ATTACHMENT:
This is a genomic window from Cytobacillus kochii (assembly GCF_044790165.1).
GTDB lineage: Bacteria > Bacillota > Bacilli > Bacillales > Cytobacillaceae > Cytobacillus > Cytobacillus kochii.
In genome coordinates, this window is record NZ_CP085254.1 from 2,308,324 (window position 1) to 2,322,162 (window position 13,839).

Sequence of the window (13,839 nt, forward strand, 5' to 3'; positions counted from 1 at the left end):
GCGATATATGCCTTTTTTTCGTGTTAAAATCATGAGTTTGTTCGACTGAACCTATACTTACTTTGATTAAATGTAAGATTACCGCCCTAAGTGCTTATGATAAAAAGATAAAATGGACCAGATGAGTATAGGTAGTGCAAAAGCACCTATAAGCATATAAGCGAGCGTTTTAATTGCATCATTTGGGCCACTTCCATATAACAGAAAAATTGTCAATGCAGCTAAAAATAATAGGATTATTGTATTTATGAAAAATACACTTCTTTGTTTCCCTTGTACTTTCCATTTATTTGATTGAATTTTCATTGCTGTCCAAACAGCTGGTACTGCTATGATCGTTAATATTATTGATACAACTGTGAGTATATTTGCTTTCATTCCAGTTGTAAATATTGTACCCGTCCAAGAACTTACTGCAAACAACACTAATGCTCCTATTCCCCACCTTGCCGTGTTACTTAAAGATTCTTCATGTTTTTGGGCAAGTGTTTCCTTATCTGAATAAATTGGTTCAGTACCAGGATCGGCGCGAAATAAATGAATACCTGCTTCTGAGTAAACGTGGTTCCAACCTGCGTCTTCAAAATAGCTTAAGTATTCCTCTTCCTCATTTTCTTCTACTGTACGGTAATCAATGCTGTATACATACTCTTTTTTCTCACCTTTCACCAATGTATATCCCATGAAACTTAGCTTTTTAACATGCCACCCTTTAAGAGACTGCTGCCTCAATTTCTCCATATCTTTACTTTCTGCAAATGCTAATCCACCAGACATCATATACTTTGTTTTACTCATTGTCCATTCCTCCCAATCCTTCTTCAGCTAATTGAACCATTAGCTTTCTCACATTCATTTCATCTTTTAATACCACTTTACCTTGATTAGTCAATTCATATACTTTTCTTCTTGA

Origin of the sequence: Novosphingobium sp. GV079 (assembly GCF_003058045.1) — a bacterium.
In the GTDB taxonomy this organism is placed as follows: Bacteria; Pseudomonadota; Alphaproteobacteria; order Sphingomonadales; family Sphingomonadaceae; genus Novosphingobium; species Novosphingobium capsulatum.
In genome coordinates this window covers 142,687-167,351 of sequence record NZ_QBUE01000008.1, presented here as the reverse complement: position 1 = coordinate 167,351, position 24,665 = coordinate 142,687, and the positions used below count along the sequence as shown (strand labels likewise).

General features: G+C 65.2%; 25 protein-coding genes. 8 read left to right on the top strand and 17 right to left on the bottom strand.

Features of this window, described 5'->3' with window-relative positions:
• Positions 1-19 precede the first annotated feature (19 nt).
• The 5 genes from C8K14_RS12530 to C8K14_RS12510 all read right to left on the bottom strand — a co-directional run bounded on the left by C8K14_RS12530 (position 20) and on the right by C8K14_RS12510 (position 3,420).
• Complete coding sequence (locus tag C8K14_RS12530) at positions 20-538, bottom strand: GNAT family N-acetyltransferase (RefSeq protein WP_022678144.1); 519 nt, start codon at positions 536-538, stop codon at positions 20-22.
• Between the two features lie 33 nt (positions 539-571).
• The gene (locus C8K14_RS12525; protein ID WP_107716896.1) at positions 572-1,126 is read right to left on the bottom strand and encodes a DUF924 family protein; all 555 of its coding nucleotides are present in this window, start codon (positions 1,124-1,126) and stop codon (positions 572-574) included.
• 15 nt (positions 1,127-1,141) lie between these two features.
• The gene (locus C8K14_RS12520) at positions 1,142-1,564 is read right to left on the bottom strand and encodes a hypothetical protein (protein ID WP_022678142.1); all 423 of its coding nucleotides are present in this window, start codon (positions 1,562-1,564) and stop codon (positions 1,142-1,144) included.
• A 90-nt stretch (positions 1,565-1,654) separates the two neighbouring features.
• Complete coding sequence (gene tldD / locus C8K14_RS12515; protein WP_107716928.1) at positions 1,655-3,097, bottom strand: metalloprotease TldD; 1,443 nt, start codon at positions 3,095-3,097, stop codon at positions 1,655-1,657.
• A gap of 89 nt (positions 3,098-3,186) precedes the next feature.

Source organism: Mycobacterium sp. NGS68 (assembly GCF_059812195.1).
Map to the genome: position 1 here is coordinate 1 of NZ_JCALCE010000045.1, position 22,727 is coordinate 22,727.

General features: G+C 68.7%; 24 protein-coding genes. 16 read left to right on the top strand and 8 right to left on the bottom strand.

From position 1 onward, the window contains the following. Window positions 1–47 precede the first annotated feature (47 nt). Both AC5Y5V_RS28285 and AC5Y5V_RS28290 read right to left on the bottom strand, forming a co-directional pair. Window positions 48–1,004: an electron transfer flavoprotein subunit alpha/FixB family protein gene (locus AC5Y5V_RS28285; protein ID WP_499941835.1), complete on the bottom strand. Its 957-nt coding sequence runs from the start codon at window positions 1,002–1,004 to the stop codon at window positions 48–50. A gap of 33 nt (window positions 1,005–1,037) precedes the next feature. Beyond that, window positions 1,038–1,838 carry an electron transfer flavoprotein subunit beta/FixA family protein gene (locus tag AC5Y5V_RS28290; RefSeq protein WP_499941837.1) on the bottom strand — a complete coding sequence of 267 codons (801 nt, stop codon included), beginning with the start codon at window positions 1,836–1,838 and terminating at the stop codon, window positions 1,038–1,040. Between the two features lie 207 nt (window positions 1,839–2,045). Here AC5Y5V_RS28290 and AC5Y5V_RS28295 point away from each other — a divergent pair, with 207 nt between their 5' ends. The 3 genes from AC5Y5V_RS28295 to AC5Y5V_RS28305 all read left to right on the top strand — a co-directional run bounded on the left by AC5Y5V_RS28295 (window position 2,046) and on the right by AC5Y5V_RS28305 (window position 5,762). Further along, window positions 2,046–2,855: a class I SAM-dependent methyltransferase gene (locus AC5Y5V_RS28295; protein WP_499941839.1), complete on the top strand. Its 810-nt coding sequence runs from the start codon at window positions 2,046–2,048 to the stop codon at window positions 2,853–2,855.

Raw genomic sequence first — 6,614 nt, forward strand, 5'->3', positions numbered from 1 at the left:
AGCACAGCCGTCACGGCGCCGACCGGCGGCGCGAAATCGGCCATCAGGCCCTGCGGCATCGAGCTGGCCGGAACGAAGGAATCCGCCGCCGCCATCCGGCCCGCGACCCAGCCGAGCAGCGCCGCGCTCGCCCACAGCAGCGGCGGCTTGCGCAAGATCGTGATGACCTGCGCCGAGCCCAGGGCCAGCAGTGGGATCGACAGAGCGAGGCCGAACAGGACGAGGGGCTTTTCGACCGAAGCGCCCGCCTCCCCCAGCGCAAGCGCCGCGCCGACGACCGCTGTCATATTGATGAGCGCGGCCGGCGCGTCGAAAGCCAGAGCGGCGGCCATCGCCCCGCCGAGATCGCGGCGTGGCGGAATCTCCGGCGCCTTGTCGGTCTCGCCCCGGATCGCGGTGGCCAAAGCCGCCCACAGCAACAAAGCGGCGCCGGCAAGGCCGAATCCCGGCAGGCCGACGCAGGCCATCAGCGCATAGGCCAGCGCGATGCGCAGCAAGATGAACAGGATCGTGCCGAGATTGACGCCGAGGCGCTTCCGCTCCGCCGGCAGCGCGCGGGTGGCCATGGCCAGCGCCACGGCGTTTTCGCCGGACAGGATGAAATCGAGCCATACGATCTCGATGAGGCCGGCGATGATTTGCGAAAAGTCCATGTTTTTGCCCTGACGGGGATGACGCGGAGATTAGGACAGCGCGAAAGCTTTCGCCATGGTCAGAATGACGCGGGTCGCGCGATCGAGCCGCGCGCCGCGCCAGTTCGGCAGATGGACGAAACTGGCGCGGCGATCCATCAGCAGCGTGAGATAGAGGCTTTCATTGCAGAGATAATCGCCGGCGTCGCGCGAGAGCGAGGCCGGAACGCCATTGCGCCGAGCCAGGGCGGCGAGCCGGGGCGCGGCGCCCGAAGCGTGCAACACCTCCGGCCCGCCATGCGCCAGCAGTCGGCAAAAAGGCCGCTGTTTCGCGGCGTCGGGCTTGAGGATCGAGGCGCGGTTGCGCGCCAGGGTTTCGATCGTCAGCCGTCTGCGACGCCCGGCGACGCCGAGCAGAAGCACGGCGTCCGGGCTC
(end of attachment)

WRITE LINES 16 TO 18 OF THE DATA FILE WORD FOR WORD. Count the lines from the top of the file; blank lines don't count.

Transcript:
• 15 nt (positions 1,127-1,141) lie between these two features.
• The gene (locus C8K14_RS12520) at positions 1,142-1,564 is read right to left on the bottom strand and encodes a hypothetical protein (protein ID WP_022678142.1); all 423 of its coding nucleotides are present in this window, start codon (positions 1,562-1,564) and stop codon (positions 1,142-1,144) included.
• A 90-nt stretch (positions 1,565-1,654) separates the two neighbouring features.